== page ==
The Michigan men swooped in right behind an impressive NC State relay with a second “did you see that” moment of the night as the second round of NCAA Division I major conference championship meets kicked off on Wednesday.
The Wolverines swam a 6:09.85 in the 800 free relay to break the Big Ten, NCAA, and U.S. Open Records in the event, with a team of Anders Nielsen, Michael Wynalda, Justin Glanda, and Connor Jaeger.
The splits (take note of Wynalda’s second leg – that’s a real split, and the exchange of .30 wasn’t even perfect):
- Nielsen – 1:33.52
- Wynalda – 1:30.60
- Glanda – 1:33.26
- Jaeger – 1:32.47
The old NCAA Record of 6:10.16 was set by the University of Texas back in 2009, with the team of Dave Walters (1:31.72), Ricky Berens (1:32.15), Scott Jostes (1:33.20), and Michael Klueh (1:33.09). That Texas relay was a little deeper than Michigan’s maybe, but didn’t have any one leg to compare to Wynalda’s.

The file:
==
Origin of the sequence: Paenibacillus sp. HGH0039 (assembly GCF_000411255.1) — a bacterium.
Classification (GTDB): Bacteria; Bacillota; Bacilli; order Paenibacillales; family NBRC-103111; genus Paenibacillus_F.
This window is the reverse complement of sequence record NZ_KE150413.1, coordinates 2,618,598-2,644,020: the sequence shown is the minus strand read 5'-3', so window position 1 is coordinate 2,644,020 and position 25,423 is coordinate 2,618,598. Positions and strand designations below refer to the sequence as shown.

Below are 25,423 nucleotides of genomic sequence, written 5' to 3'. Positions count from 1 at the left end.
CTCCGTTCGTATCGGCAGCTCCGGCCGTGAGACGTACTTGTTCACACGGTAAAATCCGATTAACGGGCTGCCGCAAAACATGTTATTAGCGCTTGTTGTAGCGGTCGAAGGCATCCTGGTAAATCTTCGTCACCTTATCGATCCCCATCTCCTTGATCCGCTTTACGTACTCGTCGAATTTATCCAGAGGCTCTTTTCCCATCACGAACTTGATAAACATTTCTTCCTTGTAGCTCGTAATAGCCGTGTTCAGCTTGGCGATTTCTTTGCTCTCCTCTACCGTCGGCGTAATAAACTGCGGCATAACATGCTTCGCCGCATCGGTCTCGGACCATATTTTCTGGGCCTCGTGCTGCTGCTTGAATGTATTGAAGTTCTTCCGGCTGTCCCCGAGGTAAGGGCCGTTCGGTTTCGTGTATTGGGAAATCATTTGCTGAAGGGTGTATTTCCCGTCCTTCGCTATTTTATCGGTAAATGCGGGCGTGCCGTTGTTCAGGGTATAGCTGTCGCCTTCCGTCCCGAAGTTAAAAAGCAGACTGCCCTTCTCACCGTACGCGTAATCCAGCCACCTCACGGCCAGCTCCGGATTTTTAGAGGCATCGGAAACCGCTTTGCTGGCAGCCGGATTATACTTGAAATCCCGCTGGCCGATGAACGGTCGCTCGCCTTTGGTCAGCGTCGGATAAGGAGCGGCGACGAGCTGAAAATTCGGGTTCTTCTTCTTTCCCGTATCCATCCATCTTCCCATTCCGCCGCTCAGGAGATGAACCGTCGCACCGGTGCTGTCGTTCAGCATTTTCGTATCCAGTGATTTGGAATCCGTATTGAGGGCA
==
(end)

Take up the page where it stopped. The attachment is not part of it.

Remember that last year, Michigan went into NCAA’s with the top seed in this relay only to get upended by the Florida Gators. This year, Michigan should again enter the meet with the top seed, but their gap will be significantly bigger – and remember that of their five relays, this was the only one that wasn’t very, very close to, or better, than seed at NCAA’s.
While Michigan swam the fastest 800 free relay ever, their lead-off leg Nielsen is Danish, so Texas’ relay will still stand as the American Record.
Note that Wynalda’s swim, as far as we can tell, was the fastest “through the water” (taking out reaction time) in history in the distance. The American Record on a flat-start is 1:31.31, and if Wynalda is as fast through the water on his individual race as he was in this relay, that record could be toast as well.